Tell a Person His Fault Alone

During the early days of the Salvation Army, William Booth and his associates were bitterly attacked in the press by religious leaders and government leaders alike. Whenever his son, Bramwell, showed Booth a newspaper attack, the General would reply, “Bramwell, fifty years h … More


About 250 years after Solomon wrote them, Hezekiah’s men grouped many of these proverbs in units of similar thoughts (v. 1). Man is constantly forced to confess the limits of his understanding (vv. 2-3). God’s  thoughts are far above our thoughts  (Rom. 11:33-34). God has not chosen to reveal everything about Himself and His plans (Deut. 29:29). He delights in our  searching the sacred Scriptures for His mind and will. Just as undesirable slag is removed from ... silver (cf. 27:21), so wicked people are to be removed from the king (vv. 4-5). Getting rid of wicked assistants (cf. 20:8, 26) enables a king to have a righteous reign.

It is wrong for a person to try to promote himself (vv. 6-7). It is likely that he will  rate himself far higher than others  would. The man who is content with the lowly seat may be called to a higher one if found to be deserving of such recognition.

A man must practice care in relationships in order to avoid conflict with others. We should never jump to hasty conclusions about others for what are first impressions  are may not be true at all (v. 8). Much trouble could be avoided if people were careful to keep their discussions to themselves in place of spreading abroad their differences. In providing evidence against a neighbor in a court case a plaintiff may be forced to betray a friend’s confidence (vv. 9-10). As a result the friend may shame him and the plaintiff may have an irretrievable loss of reputation. It is risky business to accuse others publicly in court. What God wants  us to do is to follow the simple scriptural rule of,"Tell him his fault between thee and him alone.” In following this principle many misunderstandings can be made right and many people spared from hearing about the problem when they should have never heard about it anyway.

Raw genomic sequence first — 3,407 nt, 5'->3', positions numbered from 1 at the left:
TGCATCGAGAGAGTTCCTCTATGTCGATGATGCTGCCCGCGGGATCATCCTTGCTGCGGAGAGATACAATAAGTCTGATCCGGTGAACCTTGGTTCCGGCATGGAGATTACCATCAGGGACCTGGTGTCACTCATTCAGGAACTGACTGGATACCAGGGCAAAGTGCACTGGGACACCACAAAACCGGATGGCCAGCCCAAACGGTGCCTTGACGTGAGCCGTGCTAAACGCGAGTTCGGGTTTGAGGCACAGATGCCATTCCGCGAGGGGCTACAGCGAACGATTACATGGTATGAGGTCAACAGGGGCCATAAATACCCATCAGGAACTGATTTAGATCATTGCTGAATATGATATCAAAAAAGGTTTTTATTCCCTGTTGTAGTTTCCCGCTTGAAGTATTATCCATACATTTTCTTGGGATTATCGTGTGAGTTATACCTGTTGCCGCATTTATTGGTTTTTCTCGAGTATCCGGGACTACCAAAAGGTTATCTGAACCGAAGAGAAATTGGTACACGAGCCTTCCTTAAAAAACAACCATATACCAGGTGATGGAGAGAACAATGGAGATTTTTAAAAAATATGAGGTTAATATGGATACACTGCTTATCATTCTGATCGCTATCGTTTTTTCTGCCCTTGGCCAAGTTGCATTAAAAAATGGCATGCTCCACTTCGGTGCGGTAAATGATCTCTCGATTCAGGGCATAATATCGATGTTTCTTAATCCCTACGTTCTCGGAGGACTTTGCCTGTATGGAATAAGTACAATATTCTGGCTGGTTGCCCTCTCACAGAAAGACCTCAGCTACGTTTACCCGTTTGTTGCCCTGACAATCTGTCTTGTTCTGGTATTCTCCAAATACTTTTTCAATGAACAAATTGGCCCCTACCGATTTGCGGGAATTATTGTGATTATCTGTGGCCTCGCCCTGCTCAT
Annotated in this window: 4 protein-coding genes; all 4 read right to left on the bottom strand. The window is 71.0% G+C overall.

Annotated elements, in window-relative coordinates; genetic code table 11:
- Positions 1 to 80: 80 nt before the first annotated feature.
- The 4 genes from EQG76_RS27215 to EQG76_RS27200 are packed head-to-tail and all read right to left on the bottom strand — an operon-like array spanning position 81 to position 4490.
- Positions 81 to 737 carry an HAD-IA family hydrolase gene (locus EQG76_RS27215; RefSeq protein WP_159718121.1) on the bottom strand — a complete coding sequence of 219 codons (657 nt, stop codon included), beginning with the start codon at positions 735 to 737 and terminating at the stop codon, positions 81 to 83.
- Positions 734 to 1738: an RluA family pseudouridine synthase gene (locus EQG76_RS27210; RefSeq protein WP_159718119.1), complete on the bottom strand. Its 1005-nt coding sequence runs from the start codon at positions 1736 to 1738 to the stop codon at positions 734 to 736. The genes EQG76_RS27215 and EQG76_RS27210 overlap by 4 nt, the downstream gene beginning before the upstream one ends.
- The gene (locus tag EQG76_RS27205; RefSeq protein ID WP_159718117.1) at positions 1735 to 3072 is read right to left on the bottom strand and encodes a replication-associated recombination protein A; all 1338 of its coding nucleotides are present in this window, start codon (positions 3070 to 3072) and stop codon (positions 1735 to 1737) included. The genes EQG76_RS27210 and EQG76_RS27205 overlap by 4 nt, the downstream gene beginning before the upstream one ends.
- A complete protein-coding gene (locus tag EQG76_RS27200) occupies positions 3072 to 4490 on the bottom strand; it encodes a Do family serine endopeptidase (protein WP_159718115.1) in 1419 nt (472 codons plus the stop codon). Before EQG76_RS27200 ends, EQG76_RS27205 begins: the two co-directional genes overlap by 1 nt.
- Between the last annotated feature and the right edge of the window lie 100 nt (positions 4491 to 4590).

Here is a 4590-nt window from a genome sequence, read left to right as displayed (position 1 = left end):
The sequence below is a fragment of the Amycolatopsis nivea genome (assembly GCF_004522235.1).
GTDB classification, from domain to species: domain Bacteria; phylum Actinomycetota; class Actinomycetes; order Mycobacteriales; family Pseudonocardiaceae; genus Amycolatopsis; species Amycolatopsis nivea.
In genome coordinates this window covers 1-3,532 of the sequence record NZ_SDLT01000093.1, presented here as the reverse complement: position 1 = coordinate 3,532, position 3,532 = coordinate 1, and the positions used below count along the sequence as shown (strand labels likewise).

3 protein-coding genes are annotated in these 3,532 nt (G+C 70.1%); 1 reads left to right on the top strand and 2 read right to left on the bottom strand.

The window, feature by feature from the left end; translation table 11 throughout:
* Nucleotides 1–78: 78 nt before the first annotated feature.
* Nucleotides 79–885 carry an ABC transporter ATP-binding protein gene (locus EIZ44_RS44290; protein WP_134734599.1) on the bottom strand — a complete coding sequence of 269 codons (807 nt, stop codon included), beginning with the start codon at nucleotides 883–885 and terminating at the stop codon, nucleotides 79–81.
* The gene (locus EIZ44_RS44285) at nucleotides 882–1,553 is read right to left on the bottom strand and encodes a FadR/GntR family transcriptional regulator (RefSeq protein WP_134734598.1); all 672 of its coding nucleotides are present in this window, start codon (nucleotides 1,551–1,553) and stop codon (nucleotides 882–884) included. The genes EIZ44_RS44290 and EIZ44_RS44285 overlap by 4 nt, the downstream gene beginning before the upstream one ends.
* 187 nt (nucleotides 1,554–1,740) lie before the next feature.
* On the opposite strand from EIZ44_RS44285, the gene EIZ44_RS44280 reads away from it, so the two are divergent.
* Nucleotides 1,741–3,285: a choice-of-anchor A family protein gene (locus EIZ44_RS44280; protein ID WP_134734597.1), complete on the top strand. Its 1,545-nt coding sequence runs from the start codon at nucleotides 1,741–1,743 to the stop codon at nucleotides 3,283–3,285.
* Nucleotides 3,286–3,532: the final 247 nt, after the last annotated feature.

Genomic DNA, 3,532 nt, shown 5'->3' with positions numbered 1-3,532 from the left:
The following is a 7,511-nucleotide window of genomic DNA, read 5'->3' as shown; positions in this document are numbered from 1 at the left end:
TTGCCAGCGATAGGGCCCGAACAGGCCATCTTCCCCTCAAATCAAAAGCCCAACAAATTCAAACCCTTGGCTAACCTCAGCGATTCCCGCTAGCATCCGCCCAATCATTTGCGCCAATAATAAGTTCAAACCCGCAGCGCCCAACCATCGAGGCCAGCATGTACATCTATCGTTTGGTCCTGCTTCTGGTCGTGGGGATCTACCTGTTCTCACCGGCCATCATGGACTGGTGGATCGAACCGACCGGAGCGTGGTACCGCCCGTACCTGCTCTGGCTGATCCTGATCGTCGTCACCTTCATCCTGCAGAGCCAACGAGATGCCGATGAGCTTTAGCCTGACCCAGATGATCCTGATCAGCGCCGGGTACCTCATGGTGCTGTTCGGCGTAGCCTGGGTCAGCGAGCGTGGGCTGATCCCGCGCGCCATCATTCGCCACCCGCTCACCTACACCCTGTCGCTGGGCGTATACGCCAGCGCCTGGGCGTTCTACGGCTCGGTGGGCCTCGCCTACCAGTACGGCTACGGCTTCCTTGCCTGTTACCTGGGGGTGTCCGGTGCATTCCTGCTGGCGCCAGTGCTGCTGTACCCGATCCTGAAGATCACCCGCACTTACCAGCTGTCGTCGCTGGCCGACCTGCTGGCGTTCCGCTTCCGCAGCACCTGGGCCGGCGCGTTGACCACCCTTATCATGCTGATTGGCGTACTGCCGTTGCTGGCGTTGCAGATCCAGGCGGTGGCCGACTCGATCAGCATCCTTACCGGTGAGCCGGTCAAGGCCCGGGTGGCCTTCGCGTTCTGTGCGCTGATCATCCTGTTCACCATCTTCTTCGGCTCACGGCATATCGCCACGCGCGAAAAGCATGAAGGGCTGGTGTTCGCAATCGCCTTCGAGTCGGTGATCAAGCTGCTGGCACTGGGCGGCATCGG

“If I take care of my character, my reputation will take care of itself.” “Am I as spontaneously kind to God as I used to be, or am I only expecting God to be kind to me? How much kindness have I shown Him this past week? Have I been kind to His reputation in my life?”

Proverbs 25:1-10 (English Standard Version)

These also are proverbs of Solomon which the men of Hezekiah king of Judah copied. It is the glory of God to conceal things, but the glory of kings is to search things out. As the heavens for height, and the earth for depth, so the heart of kings is unsearchable. Take away the dross from the silver, and the smith has material for a vessel; take away the wicked from the presence of the king, and his throne will be established in righteousness. Do not put yourself forward in the king's presence or stand in the place of the great, for it is better to be told, "Come up here," than to be put lower in the presence of a noble. What your eyes have seen do not hastily bring into court, for what will you do in the end, when your neighbor puts you to shame? Argue your case with your neighbor himself, and do not reveal another's secret, lest he who hears you bring shame upon you, and your ill repute have no end.

View this passage in NIV (Bible Gateway) »